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Prominent UW physicist describes Higgs search and discovery

September 13, 2012 By Jill Sakai

On July 4, 2012, the international science community exploded with excitement as physicists at the European Organization for Nuclear Research (CERN) announced the discovery of a brand-new subatomic particle widely believed to be the long-sought Higgs boson.

Photo: Sau Lan Wu

Sau Lan Wu is pictured in front of a computer-generated simulation of the paths of subatomic particles produced in the ATLAS experiment.

Photo: Jeff Miller

The Higgs boson was first postulated in 1964 as an explanation for why matter has mass. Finding experimental evidence of its existence has been one of the primary goals of scientists working at the Large Hadron Collider (LHC). For Sau Lan Wu, University of Wisconsin–Madison Enrico Fermi and Vilas Professor of Physics, it has been a quest of more than 20 years across three different experiments.

Wu heads a large UW–Madison research team based at the LHC near Geneva, Switzerland, that works on ATLAS, one of the two largest experiments at CERN. On Sept. 20, the campus and Madison community will have the opportunity to hear her account of the Higgs search and discovery process.

Wu will present a public lecture titled “Discovery of the Higgs — the God Particle” from 4-5 p.m. in the H. F. DeLuca Forum at the Wisconsin Institutes for Discovery, 330 N. Orchard St. Part of the Wisconsin Alumni Research Foundaation’s Essential Topics Series, the talk is sponsored by WARF, the offices of the UW–Madison chancellor and provost, the Graduate School and the College of Letters & Science.

UW-Madison has dozens of scientists, including numerous graduate students and postdoctoral fellows, involved in the experiments, analysis, data handling and computation at the LHC. Wisconsin groups play key physics roles in both the ATLAS and CMS experiments, and the UW–Madison-led Open Science Grid provides both experiments with considerable computing resources.

Wu has been searching for the Higgs boson for more than two decades as a key member of the ATLAS experiment and others. Her large research group at CERN has concentrated on particle discovery, studying simulated particle collisions and scrutinizing data coming from ATLAS to look for evidence of the Higgs boson and focusing particularly on the two channels of particle production that led to the discovery.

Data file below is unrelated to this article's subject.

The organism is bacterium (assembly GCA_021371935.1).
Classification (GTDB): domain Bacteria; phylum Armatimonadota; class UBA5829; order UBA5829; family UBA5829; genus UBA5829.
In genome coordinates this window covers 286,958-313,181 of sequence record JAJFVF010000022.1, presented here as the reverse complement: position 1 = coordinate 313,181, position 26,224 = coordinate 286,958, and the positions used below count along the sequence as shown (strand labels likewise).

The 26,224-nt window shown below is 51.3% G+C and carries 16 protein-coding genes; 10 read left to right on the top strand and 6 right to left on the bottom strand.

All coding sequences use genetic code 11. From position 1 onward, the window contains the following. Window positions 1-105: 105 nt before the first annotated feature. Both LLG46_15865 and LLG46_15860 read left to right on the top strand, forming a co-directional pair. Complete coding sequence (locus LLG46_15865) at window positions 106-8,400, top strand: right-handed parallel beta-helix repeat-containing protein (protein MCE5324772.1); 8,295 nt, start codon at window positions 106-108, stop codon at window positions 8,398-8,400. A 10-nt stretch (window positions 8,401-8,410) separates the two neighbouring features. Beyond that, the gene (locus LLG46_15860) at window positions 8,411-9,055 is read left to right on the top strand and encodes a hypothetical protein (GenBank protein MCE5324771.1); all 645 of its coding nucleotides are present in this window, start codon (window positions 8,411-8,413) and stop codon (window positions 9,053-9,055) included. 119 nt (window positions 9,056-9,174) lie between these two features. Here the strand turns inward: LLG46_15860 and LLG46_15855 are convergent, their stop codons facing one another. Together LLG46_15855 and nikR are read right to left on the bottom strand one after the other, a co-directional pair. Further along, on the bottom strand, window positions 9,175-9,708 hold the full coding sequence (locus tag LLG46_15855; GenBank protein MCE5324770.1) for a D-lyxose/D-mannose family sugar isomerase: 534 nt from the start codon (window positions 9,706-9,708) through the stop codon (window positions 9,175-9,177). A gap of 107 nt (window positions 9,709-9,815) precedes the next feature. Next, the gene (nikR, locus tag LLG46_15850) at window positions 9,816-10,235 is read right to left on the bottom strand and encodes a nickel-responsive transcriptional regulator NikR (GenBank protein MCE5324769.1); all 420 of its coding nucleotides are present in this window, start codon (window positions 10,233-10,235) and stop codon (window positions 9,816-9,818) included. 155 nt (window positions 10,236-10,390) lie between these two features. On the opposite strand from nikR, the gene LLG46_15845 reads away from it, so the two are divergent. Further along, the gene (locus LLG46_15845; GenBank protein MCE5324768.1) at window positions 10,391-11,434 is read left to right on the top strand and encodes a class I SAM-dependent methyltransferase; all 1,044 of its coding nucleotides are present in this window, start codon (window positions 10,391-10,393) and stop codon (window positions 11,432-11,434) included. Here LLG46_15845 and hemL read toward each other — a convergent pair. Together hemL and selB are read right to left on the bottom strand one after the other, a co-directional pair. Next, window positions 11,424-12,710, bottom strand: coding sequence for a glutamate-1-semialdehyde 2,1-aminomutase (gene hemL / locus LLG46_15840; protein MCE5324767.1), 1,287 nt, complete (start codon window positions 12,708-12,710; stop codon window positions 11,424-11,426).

“I have been looking for you for over 20 years,” Wu told Higgs. He replied, “Now you have found me.”

“We have been working for a large number of years looking for the Higgs,” she says. “This has been a very major effort from our group.”

Wu has a strong history of discovery, having been involved in the identification in the 1970s of the J/psi particle and the gluon, two particles that have contributed to the Standard Model of particle physics. For the gluon discovery, she shared the 1995 High Energy and Particle Physics Prize of the European Physical Society.

Wu has a Ph.D. in particle physics from Harvard University and is a fellow of the American Academy of Arts and Sciences.

Wu has been a UW–Madison professor since 1977. Nearly 50 graduate students have obtained doctorates under her supervision during that time, including those whose analysis contributed to this summer’s discovery.

Her Sept. 20 talk, free and open to the public, will provide an inside look at the Higgs search and the excitement of discovery. It will be followed by a reception in the north atrium of the Wisconsin Institutes for Discovery. Pre-registration is requested.

Later this fall, Wu will present another public lecture about the Higgs particle sponsored by the Department of Physics. That talk will take place on Oct. 19 at 3:30 p.m. in 2241 Chamberlin Hall.

At the July CERN seminar announcing the new particle, Wu had the opportunity to meet Peter Higgs, the theoretical physicist whose name has been attached to the anticipated particle. “I have been looking for you for over 20 years,” she told him.

Higgs replied, “Now you have found me.”